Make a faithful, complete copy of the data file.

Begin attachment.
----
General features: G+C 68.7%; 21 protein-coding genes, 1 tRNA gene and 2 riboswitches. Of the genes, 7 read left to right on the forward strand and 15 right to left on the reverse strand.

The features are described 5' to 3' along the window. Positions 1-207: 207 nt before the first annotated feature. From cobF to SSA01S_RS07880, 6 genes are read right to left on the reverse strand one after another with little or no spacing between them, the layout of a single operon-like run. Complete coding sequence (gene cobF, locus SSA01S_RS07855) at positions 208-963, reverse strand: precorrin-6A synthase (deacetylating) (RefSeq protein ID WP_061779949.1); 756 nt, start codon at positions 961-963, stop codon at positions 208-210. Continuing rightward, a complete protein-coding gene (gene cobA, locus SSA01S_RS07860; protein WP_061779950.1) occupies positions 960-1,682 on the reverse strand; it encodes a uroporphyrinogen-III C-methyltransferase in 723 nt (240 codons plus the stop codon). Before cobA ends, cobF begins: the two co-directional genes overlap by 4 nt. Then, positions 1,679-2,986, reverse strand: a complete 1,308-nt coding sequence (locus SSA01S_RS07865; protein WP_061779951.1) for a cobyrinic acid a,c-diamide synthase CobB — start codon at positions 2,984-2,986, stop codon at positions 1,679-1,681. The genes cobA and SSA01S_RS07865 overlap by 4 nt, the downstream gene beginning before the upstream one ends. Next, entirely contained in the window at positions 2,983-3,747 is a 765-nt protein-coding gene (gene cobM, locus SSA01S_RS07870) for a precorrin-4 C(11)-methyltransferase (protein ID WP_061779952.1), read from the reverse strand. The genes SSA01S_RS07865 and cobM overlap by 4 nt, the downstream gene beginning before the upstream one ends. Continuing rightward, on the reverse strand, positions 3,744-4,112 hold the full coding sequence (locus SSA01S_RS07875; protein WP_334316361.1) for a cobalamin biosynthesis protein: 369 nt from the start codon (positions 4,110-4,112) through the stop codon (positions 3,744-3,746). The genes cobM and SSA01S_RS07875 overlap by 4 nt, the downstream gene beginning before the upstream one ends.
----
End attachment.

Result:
General features: G+C 68.7%; 21 protein-coding genes, 1 tRNA gene and 2 riboswitches. Of the genes, 7 read left to right on the forward strand and 15 right to left on the reverse strand.

The features are described 5' to 3' along the window. Positions 1-207: 207 nt before the first annotated feature. From cobF to SSA01S_RS07880, 6 genes are read right to left on the reverse strand one after another with little or no spacing between them, the layout of a single operon-like run. Complete coding sequence (gene cobF, locus SSA01S_RS07855) at positions 208-963, reverse strand: precorrin-6A synthase (deacetylating) (RefSeq protein ID WP_061779949.1); 756 nt, start codon at positions 961-963, stop codon at positions 208-210. Continuing rightward, a complete protein-coding gene (gene cobA, locus SSA01S_RS07860; protein WP_061779950.1) occupies positions 960-1,682 on the reverse strand; it encodes a uroporphyrinogen-III C-methyltransferase in 723 nt (240 codons plus the stop codon). Before cobA ends, cobF begins: the two co-directional genes overlap by 4 nt. Then, positions 1,679-2,986, reverse strand: a complete 1,308-nt coding sequence (locus SSA01S_RS07865; protein WP_061779951.1) for a cobyrinic acid a,c-diamide synthase CobB — start codon at positions 2,984-2,986, stop codon at positions 1,679-1,681. The genes cobA and SSA01S_RS07865 overlap by 4 nt, the downstream gene beginning before the upstream one ends. Next, entirely contained in the window at positions 2,983-3,747 is a 765-nt protein-coding gene (gene cobM, locus SSA01S_RS07870) for a precorrin-4 C(11)-methyltransferase (protein ID WP_061779952.1), read from the reverse strand. The genes SSA01S_RS07865 and cobM overlap by 4 nt, the downstream gene beginning before the upstream one ends. Continuing rightward, on the reverse strand, positions 3,744-4,112 hold the full coding sequence (locus SSA01S_RS07875; protein WP_334316361.1) for a cobalamin biosynthesis protein: 369 nt from the start codon (positions 4,110-4,112) through the stop codon (positions 3,744-3,746). The genes cobM and SSA01S_RS07875 overlap by 4 nt, the downstream gene beginning before the upstream one ends.